Hydroxyl free radicals are formed due to auto oxidation of ascorbic. These free radicals are lethal to the soil microbial community. Ascorbic acid helps in the regulation of the developmental processes in plants [1
]. It serves as a cofactor of many enzymes [3
], such as prolyl and lysyl hydroxylases [5
]; 1-aminocyclopropane-1-carboxylate oxidase [7
]; and 2-oxoacid-dependent dioxygenases [3
]. High levels of ascorbic acid inside plant cell help in its defense against pathogens [10
]. Ascorbic acid helps in the biosynthesis and signaling of many plant hormones like ethylene, gibberellic acid (GA), and abscisic acid (ABA).
Ascorbic acid is a reducing sugar with anti-oxidant properties [13
] , and it shows bacteriostatic properties in soil microenvironments [14
]. It autoxidizes in the presence of air or oxygen to form hydrogen peroxide, and hydrogen peroxide reacts with a ferrous ion to produce the highly reactive hydroxyl ion via the Fenton reaction [16
] (Figure 1
). The hydroxyl free radical produced during auto oxidation has a bacteriostatic or bactericidal action which kills the microbes in the soil. This is one of the many ways by which ascorbic acid hampers bacterial growth [17
]. Certain amino acids can counteract the inhibitory effect of hydroxyl free radicals by checking their oxidizing action. Amino acids are abundantly present in the soil which are mainly derived from root exudates [18
] and serve as an important source of nitrogen for microbes in the soil [19
The aim of this study was to find out how and up to what extent amino acid can counteract the oxidative action of free radicals generated by the autoxidation of ascorbic acid. Efflux of CO2
from soil is an outcome of decomposition activities by both heterotrophic and autotrophic soil organisms [20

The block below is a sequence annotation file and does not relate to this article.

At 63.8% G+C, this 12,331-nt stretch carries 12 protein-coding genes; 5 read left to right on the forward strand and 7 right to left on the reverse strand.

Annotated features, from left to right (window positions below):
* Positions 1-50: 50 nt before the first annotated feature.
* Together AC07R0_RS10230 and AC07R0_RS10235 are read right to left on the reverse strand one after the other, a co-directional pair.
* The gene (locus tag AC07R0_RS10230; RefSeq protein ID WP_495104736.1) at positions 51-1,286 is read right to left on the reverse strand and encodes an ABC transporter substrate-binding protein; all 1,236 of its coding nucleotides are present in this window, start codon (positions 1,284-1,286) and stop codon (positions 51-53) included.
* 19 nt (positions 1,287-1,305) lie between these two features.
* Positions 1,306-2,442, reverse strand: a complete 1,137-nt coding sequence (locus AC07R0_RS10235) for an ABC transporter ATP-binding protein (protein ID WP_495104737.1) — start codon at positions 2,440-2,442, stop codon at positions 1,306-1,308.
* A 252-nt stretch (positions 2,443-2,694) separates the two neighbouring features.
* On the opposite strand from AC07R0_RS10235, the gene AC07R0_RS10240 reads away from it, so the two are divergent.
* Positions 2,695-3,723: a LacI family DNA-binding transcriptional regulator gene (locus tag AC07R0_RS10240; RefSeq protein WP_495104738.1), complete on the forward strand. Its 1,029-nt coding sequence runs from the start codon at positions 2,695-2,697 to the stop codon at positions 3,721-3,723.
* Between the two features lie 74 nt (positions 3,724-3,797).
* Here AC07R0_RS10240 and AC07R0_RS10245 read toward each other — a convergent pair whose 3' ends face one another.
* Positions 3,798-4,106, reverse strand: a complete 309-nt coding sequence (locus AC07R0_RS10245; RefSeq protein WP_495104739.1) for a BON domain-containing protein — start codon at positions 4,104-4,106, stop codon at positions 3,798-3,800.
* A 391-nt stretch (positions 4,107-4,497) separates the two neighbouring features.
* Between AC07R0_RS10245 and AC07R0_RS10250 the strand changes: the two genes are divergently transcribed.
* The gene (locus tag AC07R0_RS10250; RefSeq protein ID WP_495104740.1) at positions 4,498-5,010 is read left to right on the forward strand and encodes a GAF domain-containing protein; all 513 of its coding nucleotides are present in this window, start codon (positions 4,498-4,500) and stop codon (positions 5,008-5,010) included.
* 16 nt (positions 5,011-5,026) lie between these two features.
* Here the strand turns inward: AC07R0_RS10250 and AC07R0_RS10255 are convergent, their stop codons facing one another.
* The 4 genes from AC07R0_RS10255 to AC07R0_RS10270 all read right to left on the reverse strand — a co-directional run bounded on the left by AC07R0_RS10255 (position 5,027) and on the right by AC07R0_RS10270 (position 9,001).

]. Out of these, heterotrophic soil respiration forms a major component of total soil respiration [21
]. It is mainly controlled by microbial decomposition of soil organic matter, which depends on a plethora of biotic and abiotic factors [24
]. In this study, we measured soil respiration, which is one of the many biological indicators of soil health [26
]. We examined the antioxidant property of different classes of amino acids against hydroxyl free radicals formed in the process of auto oxidation of ascorbic acid.
There was always an increase in respiration after the addition of amino acids to the ascorbic acid pretreated soil. This increasing respiration trend was observed in all seven soil types (Figure 2
). The highest increase in respiration was observed in the case of the beta alanine and ascorbic acid combination added to Deciduous forest, old-aged Oe horizon soil (Figure 2
B). The soil with the smallest increase in respiration for all combinations of an amino acid with ascorbic acid was Old-aged beech stand Aa horizon (Figure 2
There was always a significant increase (p
< 0.05) in respiration in all soil types after the addition of ascorbic acid, as compared to the basal respiration in untreated soil. The difference was also significant between basal respiration and respiration after the addition of a combination of an ascorbic acid with all six amino acids. (Figure 2
Beta alanine induced the maximum rate of increase in soil respiration in deciduous forest old age (Oe, Ahk, and Bw horizon) and in old beech stand (Aa horizon). L glutamic acid induced the maximum rate of increase in soil respiration in the deciduous forest middle age (Ahk horizon) and beech stand old age (Oe horizon), whereas L citrulline induced maximum respiration in spruce stand old age (Oe horizon) only. The minimum increment in soil respiration upon the addition of amino acids was found in the case of D ornithine for five soil samples out of seven in old-aged beech stand (Oe, Ah horizon), old-aged spruce stand (Oe horizon), old-aged spruce stand (Oe horizon), and middle-aged mixed stand of deciduous forest (Ah horizon), whereas D glutamic acid induced the minimum rate of increase in respiration for two soil samples of old age deciduous (Amk, Bw horizon).
All soil samples with basic pH value, e.g., B, C, D, show a maximum increase in respiration with Beta alanine treatment, whereas all the acidic soil samples, e.g., E, F, G, show a maximum increase in respiration on treatment with L-Glutamic acid. In particular, the ascorbic acid and L-glutamic acid combination caused the highest increase in soil respiration in three (old-aged beech stand Oe horizon, old-aged spruce stand Oe horizon, a middle-aged mixed stand of deciduous forest Ah horizon) of the seven soils. The detail showing percentage increase for each treatment is shown in Table 2